|Photo of the month – June 2020
A small cause and a massive effect
Figure 1 [Gerhard Heim]
The driver of this vehicle got away with a nasty fright. It doesn’t take a great deal of imagination to envisage what might have happened if things had gone differently.
Figure 2 [Gerhard Heim]
One of these battens must have come free. Unfortunately, we have no information about how the accident happened, so we are restricted to studying the photos carefully and deducing what may have happened.
Our first impression is somewhat deceptive, as the right-hand side of the vehicle suggests that things are pretty untidy on top of the roof. Somewhere, one of the battens must have been loose and worked its way off the vehicle at the back during the journey. The fact that the batten that penetrated the truck is broken suggests to us that it landed on the road, where it broke, with one half bouncing into the oncoming traffic. We could see no marks on the vehicle that was transporting the wood, so we assume that the batten did not escape forwards from the bundle on the left. The position of the wooden battens on that side and the load securing that was carried out make this unlikely, as a collision with the oncoming vehicle would undoubtedly have left its mark on the vehicle transporting the wood.
Figure 3 [Gerhard Heim]
A look at the load-securing measures dispels our first impression of utter carelessness. An attempt had been made to secure the load, but as is so often the case in this column, the efforts were insufficient.
Figure 4 [Gerhard Heim]
And from this perspective, the load appears to be far tidier. It looks as if at least one belt was used to bundle the wood on the left and that further belts were used as tie-down lashings. And the wood lying on the ladder appears to be “secured”. How effective this securing was is not clear from the photos.
Figure 5 [Gerhard Heim]
At least some of the battens have been further bundled, and the twist in the belts is probably intended to reduce wind noise. This is because belts passed over loads such as this have an unpleasant tendency to begin vibrating at a high frequency. This causes noise, and, more importantly, the belts can be damaged on the relatively sharp edges of the wood. Clearly, edge protectors should be used to deal with the second of these issues, but the problem of noise remains. The manufacturers are very critical of the practice of twisting the belts, as the length over which the belt is twisted is of crucial importance. If only a short length of the belt is twisted, this can lead to forces being concentrated on one side of the belt, which in turn causes a reduction in the lashing capacity of the belt. But in a case such as the one depicted here, we see no immediate risk of the belts being weakened.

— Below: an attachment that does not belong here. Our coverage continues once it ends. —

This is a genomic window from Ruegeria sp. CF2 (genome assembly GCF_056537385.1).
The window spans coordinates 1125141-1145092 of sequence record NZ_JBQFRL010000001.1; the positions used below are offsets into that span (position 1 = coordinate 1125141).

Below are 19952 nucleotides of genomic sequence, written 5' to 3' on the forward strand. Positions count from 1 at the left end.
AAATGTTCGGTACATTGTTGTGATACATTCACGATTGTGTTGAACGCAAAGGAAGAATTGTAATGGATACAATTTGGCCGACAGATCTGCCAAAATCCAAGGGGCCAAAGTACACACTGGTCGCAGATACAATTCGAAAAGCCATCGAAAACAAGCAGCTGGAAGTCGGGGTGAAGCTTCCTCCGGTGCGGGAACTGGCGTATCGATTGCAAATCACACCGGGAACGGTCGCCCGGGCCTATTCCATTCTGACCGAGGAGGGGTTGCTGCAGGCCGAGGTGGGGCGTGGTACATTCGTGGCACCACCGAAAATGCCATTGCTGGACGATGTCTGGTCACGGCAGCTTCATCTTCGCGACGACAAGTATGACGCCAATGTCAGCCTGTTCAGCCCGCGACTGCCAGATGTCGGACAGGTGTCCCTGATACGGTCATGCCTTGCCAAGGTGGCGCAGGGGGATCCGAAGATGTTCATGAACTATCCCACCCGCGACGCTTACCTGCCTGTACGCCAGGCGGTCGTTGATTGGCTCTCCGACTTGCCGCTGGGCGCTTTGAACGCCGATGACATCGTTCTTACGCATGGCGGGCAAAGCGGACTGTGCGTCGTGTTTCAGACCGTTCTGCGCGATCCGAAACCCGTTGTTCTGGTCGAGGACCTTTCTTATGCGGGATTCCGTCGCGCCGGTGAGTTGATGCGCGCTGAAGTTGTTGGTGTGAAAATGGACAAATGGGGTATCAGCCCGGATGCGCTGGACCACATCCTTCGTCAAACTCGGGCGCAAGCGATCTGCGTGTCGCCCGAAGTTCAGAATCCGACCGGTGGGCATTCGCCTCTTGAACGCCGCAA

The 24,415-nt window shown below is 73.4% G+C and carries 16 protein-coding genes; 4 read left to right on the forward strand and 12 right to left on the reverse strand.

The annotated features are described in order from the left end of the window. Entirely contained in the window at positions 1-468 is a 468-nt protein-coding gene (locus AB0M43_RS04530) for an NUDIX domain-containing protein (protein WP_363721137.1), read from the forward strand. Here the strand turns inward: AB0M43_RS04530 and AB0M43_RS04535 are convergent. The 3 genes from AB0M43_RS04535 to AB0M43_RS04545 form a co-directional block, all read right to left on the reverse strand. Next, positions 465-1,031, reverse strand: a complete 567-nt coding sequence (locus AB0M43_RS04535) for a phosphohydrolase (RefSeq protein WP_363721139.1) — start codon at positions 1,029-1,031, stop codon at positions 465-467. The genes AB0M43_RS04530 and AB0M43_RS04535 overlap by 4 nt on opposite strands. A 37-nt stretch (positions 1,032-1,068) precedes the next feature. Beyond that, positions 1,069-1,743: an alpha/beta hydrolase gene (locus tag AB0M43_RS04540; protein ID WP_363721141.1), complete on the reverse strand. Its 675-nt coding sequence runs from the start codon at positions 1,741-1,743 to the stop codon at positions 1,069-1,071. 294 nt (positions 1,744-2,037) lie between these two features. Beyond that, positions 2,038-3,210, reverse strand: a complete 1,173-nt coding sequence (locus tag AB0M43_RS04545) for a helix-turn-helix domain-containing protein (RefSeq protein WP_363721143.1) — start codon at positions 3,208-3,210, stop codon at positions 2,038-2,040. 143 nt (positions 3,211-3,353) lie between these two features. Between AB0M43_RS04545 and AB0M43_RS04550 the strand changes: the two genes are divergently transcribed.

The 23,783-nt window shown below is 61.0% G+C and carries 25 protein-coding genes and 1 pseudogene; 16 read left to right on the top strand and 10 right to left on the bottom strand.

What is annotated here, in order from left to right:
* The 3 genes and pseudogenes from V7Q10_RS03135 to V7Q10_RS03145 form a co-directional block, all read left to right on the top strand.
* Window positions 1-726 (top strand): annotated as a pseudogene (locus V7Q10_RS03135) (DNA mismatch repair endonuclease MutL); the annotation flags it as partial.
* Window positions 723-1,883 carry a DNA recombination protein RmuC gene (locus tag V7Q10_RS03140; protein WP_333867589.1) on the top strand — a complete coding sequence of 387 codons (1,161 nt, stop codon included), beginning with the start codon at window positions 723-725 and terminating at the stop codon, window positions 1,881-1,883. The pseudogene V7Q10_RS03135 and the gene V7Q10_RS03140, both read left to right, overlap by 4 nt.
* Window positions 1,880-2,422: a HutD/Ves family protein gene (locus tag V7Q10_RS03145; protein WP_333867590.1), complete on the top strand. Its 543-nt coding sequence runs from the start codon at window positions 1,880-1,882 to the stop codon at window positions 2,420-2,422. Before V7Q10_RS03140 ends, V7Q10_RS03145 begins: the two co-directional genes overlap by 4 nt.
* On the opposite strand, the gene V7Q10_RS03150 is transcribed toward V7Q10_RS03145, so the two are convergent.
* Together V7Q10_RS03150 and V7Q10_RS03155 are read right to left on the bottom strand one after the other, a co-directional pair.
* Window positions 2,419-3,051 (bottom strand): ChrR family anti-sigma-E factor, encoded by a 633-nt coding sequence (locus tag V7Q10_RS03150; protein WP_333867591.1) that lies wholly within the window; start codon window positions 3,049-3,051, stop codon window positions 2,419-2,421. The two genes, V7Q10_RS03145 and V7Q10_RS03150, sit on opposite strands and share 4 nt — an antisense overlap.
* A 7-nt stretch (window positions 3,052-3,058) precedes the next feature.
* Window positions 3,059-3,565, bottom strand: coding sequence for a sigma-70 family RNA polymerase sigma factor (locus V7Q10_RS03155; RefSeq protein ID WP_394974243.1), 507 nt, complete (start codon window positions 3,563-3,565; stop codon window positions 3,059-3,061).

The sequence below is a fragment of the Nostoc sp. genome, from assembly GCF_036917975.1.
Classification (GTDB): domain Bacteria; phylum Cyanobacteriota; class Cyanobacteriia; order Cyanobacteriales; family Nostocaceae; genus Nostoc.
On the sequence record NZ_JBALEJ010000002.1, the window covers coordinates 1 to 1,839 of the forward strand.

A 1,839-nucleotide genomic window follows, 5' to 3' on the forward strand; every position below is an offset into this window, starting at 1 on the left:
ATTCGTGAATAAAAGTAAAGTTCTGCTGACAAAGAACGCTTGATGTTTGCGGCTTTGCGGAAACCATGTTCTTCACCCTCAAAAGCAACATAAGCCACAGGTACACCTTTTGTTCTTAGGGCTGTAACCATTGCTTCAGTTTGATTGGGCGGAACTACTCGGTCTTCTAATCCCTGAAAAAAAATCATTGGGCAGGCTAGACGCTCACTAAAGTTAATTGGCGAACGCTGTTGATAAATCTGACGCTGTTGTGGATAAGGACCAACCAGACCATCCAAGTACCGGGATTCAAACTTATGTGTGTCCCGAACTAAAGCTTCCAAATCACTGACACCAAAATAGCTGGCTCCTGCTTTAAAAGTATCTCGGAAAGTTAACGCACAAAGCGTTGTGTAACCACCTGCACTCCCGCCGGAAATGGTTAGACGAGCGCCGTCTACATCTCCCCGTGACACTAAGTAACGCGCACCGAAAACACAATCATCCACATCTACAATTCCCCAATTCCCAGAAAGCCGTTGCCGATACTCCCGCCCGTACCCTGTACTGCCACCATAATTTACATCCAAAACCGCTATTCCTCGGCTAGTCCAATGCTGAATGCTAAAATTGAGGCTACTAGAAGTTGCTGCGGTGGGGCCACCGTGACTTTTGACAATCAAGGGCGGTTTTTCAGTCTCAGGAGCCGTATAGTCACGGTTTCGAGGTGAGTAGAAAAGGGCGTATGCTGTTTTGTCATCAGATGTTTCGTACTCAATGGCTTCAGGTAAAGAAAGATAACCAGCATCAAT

Even though some effort had been made to secure the load, one of the battens was able to work free. Special care needs to be taken with loads carried on the roofs of vehicles and on special transport frames such as the one shown here. This is because:
- such loads are exposed to the wind of the traveling vehicle,
- loads arranged like this can oscillate since they are resting on just two pipe frames, and
- friction on such transport frames is usually extremely low, indeed, “lousy”.
We don’t have any detailed photos, so we can’t say whether the top of the transport frame is flat and whether it features any friction-enhancing material of any description. In Figure 4, we can clearly see that there are battens placed directly on top of the ladder. Ladders of this type are made of aluminium, the rungs are deliberately rounded and the metal is smooth. The coefficient of friction μ of a ladder like this is probably something like 0.1. We shall let our esteemed readers decide how sensible it is to use a tie-down lashing to secure a load like this.
The following principles apply for a load such as this:
- The contact surfaces on the vehicle should be covered with anti-slip material if at all possible.
- All the components of the load must be included in the securing measures. It should not be possible for cavities to form in the load.
- Steps must be taken to ensure that vibrations do not cause the load to close up, with the result that the lashing becomes loose and loses its effectiveness.
- Loads such as this must be checked at very short intervals during the journey and the securing measures adjusted as necessary.
- We believe that it would be a very good idea for vehicles such as this to be fitted with a support with an “end wall” in the area above the windshield. This would allow roof cargo such as this to be loaded as a tight fit against the end wall. Facilities to allow additional load securing measures should also be provided in this front area.
Your load securing columnists as always wish you a safe and secure journey.
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